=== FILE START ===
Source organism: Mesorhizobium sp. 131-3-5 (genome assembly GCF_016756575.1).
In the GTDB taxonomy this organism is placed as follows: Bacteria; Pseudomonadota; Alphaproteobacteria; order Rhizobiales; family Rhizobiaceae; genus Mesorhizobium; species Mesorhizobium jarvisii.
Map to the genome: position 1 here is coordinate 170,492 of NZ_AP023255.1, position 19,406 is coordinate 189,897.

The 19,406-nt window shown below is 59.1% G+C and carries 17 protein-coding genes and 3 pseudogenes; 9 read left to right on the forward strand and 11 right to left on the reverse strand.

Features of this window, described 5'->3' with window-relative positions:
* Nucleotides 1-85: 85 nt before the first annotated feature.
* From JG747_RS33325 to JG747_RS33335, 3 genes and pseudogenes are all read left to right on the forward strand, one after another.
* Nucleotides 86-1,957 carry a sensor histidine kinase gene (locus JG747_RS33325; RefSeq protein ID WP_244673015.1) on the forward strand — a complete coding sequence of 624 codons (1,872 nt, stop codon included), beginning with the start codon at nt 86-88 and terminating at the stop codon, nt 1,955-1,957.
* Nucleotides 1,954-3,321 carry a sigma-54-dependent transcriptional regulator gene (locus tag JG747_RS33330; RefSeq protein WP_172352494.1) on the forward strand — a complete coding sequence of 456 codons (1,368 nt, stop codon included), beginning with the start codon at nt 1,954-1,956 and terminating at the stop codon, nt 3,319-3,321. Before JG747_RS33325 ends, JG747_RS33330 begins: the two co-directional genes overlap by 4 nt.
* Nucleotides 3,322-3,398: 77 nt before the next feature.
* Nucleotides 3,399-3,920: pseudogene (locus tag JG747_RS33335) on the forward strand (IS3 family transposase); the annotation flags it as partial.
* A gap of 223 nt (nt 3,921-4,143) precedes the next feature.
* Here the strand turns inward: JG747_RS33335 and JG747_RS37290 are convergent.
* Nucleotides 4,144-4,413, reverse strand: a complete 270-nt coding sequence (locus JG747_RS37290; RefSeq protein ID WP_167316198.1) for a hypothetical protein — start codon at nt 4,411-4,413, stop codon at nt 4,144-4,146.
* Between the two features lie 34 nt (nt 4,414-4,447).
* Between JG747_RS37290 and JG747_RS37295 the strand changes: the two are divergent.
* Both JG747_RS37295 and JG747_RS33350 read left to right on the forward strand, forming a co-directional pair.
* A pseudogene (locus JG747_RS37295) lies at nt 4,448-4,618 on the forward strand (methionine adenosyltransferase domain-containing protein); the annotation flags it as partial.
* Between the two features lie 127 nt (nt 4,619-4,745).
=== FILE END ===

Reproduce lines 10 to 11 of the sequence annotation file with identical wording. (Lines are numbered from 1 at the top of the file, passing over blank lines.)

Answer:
* Nucleotides 3,322-3,398: 77 nt before the next feature.
* Nucleotides 3,399-3,920: pseudogene (locus tag JG747_RS33335) on the forward strand (IS3 family transposase); the annotation flags it as partial.